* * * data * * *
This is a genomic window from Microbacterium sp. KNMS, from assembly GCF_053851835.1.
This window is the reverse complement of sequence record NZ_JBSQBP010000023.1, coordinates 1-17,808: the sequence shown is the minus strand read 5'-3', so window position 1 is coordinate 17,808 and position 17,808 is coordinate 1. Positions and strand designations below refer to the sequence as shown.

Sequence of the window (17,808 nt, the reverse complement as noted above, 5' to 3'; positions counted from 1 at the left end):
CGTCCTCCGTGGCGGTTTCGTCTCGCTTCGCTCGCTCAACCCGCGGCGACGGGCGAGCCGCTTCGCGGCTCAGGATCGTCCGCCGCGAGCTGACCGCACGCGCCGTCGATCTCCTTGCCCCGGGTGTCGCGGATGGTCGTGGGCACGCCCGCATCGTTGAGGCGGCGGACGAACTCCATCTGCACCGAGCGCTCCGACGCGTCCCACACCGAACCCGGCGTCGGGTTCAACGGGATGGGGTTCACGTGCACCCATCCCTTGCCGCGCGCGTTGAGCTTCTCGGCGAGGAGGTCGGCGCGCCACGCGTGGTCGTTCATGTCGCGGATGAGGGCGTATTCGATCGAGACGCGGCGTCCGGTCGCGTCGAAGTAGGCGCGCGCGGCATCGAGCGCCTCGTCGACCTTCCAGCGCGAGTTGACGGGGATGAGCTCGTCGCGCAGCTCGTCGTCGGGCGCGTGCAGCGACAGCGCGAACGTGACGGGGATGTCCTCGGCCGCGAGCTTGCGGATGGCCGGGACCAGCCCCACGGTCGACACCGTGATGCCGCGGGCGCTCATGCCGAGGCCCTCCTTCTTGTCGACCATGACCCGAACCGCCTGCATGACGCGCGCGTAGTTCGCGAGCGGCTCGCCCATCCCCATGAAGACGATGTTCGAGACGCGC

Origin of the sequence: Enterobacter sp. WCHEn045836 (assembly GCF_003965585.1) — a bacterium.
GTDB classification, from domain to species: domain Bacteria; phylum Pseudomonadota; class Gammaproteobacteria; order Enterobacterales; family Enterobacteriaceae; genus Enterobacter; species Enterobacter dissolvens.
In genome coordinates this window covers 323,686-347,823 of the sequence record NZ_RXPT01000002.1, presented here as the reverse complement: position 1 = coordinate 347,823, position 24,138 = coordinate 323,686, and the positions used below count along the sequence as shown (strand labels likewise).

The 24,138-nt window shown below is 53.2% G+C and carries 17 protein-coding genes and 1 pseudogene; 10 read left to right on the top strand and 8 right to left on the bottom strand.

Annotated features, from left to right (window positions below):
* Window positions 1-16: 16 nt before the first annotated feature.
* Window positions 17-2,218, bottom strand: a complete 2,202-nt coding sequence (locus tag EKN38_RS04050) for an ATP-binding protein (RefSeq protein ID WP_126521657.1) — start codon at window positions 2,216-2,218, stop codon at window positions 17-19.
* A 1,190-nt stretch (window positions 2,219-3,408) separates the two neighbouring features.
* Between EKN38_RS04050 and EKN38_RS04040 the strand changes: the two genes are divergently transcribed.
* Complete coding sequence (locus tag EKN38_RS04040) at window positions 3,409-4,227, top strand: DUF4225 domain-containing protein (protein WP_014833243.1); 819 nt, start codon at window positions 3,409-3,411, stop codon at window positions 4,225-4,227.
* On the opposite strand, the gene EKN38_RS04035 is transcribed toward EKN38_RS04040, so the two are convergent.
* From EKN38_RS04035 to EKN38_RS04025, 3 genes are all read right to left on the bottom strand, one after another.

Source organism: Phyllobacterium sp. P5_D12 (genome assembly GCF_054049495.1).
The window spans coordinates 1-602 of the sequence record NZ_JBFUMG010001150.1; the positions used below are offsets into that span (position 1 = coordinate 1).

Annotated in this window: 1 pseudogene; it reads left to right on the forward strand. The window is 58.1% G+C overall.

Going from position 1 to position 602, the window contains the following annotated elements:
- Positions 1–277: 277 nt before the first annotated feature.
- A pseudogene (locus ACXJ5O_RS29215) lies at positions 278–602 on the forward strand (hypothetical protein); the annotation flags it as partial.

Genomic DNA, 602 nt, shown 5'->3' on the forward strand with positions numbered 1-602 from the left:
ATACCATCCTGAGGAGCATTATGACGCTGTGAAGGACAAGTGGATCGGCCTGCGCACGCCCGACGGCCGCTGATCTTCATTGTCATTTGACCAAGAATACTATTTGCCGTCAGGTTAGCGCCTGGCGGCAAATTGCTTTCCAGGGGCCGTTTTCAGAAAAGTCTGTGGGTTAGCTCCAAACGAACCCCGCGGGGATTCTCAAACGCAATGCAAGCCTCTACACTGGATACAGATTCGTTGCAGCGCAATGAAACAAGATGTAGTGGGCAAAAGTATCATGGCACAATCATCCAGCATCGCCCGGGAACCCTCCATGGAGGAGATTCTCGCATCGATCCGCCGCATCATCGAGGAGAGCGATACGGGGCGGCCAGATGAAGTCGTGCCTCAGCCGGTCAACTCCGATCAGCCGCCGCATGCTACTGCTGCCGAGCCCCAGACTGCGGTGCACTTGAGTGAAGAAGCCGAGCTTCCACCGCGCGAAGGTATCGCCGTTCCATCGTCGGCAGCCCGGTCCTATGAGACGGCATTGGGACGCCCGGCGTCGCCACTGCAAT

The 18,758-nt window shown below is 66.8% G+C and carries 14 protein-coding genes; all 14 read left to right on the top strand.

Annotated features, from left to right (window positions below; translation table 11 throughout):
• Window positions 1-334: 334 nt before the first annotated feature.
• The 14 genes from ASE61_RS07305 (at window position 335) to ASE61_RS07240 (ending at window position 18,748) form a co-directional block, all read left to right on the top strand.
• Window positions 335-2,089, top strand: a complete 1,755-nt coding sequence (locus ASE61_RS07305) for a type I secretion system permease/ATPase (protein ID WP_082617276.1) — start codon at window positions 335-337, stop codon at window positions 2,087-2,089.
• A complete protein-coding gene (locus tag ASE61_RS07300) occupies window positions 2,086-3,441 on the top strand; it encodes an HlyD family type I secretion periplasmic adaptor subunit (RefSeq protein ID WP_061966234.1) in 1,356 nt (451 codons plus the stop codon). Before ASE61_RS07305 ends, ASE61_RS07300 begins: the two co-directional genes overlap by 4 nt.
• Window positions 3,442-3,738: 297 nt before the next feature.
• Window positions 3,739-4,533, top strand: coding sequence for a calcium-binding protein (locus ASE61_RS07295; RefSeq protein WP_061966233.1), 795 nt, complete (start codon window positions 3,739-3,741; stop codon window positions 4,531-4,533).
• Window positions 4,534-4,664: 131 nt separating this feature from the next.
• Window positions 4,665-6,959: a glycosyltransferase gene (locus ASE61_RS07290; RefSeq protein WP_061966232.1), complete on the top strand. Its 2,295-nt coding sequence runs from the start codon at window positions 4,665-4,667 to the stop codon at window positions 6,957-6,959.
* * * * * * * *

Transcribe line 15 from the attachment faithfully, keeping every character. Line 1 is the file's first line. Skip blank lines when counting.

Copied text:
* On the opposite strand, the gene EKN38_RS04035 is transcribed toward EKN38_RS04040, so the two are convergent.